June 28, 2018: Camp Anticipation; Sleeping bags, snacks and candy.

June 28, 2018: Camp Anticipation;
Sleeping bags, snacks and candy.

By Anna Borris.

“My application for camp just came in the mail” Judy’s voice yelled from the phone. “Why don’t you and Karen come too?”

I was doubtful. “I don’t know, what’s it like?”

“We swim in the lake every day, go boating, hiking, play baseball and make up skits. We sleep in cabins in bunk beds and the counsellors are terrific. I know you’d love it. It’s in Barry’s Bay, for two weeks, and we go on the train!” Judy’s excitement was contagious.

“How’s the food?” I asked the very important question.

Macaroni and cheese, shepherd’s pie; sometimes we have hot dogs and Kool-Aid around the campfire, it’s absolutely great.

“I’ll talk to Mom and Dad. Call Karen and see if she can go..

My dad told me to find out the cost, and Karen’s parents said camps were expensive and they probably couldn’t afford to send her. Judy found out that campers paid only what they could afford. All our parents agreed and the three of us were in.

While we rode the number 2 bus downtown to pick up applications, Karen was reading the list of things to bring. “I’ll have to find a sleeping bag somewhere, mine ifds too small.”

“Dave or Mike might have one you can borrow. If not, Canadian Tire down on Richmond Rd will have sleeping bags. We can walk down there tomorrow,” I suggested.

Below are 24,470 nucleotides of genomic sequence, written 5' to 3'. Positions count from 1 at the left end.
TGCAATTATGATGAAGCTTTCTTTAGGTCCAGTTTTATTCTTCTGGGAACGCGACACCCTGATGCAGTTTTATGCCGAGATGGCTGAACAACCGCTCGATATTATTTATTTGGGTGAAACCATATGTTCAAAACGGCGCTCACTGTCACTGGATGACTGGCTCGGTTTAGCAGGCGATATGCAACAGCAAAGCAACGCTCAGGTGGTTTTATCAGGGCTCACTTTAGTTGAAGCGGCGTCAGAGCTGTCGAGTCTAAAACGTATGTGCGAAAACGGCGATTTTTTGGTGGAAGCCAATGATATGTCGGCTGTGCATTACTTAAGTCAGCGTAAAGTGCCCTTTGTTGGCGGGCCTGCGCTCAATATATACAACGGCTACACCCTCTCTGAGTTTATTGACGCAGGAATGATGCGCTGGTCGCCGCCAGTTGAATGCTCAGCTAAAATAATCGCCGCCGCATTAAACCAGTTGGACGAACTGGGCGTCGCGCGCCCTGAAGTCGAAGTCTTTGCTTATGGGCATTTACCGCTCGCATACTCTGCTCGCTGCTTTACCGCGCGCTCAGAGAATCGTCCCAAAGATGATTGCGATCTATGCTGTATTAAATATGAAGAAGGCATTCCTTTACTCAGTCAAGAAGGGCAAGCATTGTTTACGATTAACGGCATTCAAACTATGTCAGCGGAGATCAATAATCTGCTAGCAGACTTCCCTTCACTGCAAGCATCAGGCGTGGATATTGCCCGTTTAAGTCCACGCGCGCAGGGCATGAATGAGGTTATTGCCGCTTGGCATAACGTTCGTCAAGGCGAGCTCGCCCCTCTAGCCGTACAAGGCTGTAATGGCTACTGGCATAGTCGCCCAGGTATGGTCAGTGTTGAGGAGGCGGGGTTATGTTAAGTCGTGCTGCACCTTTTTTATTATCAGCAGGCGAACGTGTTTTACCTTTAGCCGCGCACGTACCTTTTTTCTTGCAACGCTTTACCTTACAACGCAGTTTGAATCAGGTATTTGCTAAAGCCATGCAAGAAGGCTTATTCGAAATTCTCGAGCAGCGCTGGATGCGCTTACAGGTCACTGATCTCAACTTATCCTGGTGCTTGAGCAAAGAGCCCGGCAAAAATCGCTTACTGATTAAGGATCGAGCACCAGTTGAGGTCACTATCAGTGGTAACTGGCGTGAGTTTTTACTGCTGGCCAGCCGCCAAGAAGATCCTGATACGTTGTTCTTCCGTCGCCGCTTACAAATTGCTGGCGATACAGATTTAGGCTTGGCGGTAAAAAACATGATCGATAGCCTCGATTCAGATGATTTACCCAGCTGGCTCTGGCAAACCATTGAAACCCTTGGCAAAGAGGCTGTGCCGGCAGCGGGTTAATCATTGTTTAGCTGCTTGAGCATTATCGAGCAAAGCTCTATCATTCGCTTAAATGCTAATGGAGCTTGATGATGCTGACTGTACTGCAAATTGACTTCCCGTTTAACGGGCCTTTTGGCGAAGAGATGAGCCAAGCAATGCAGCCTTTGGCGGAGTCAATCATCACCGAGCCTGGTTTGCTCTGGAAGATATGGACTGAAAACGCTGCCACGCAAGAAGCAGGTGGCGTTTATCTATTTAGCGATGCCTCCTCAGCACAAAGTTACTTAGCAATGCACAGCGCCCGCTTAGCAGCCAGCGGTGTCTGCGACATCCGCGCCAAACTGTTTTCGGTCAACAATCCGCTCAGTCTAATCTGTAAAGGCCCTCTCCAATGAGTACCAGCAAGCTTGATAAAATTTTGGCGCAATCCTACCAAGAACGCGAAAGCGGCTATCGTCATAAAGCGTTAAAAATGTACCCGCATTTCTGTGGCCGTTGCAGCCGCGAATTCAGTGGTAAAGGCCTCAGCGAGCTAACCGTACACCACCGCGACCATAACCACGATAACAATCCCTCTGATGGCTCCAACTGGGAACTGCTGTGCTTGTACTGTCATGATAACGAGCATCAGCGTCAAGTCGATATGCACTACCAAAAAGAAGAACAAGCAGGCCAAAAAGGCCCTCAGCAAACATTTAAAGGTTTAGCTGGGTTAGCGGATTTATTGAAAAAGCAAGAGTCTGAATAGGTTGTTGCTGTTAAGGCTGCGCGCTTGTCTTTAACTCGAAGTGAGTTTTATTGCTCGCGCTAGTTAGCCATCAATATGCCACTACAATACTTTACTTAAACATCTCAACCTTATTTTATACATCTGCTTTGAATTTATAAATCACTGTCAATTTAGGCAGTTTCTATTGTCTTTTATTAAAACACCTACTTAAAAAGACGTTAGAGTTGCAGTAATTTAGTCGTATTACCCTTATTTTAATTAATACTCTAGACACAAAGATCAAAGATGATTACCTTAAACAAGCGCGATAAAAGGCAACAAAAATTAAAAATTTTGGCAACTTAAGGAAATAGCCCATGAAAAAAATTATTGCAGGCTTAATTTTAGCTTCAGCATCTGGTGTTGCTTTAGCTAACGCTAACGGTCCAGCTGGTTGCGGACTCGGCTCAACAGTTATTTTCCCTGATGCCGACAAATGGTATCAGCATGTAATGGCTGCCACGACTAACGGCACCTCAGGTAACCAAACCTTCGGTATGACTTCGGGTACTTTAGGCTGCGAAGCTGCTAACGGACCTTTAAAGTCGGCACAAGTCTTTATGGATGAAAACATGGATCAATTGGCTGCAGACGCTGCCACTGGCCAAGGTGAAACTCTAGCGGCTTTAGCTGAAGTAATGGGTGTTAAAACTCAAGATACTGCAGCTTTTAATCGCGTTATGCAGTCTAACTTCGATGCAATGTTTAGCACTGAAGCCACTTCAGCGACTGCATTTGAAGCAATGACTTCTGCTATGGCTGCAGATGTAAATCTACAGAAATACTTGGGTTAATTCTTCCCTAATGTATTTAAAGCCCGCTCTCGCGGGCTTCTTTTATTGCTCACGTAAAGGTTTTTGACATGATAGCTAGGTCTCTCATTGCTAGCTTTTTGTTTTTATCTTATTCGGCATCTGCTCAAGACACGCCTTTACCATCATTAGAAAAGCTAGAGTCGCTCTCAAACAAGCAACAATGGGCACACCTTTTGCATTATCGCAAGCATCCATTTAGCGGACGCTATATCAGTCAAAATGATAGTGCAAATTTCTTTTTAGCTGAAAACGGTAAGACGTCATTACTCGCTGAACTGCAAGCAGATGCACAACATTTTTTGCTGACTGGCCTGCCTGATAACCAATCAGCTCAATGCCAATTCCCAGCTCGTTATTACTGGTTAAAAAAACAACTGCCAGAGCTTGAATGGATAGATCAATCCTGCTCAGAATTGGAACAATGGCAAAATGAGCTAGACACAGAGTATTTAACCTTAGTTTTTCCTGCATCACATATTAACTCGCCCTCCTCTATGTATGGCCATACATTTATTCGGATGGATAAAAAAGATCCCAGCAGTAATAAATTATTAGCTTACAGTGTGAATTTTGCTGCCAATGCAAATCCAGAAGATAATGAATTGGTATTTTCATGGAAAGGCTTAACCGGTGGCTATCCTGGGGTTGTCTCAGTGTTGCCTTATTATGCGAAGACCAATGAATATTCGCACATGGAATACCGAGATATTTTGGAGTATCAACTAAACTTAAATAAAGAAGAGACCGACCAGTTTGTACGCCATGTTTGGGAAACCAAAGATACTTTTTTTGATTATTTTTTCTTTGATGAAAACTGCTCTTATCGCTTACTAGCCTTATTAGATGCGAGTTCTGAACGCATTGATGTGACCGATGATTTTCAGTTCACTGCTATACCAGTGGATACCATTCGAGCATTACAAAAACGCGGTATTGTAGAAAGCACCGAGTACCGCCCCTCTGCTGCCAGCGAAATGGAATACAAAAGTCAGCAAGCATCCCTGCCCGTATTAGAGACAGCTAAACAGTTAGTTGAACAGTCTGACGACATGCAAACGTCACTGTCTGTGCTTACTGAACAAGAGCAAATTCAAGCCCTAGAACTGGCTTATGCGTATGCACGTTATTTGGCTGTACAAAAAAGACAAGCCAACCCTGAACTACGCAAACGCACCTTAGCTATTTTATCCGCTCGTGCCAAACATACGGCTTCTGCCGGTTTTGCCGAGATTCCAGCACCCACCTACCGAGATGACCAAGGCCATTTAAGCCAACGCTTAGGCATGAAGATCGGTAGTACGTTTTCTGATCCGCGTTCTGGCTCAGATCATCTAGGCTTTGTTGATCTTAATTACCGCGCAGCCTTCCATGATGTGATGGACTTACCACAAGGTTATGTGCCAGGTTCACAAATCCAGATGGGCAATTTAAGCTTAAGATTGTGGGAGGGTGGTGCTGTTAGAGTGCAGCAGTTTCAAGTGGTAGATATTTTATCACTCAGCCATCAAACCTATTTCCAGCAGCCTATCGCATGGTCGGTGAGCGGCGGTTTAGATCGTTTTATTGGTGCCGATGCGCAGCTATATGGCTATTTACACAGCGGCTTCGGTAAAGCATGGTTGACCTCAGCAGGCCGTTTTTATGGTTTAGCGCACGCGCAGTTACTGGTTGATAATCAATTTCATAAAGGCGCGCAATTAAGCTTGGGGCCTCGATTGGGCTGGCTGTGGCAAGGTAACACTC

Karen preferred to have a new sleeping bag, so the next morning we headed for Canadian Tire. We bought bug spray, suntan lotion, flashlights and batteries. Karen found an inexpensive sleeping bag, and we carted everything home down Wellington Street in the broiling sun.

That afternoon we hit United Stores and picked up little plastic boxes for our toiletries, film for Judy’s camera and a new bathing suit for me. We each bought a new tee-shirt and went home with our loot.

“There, we’re done shopping.” Karen flopped down on our front steps.

“No, not yet.” said expert Judy. “We’ll need to bring snacks. It’s a long trip on the train .”

We dragged ourselves to our feet and headed for the corner store to stock up with Humpty Dumpty chips, cheezies, chocolate bars and life savers. Judy suddenly remembered just one more thing, Fizzies.

We had never heard of them, but Judy explained that at camp they were a necessity. At lunch we would be given water to drink, but Fizzies were little sugary tablets that, when dropped into water, fizzed into a drink something like fruit punch. We would be the envy of the camp.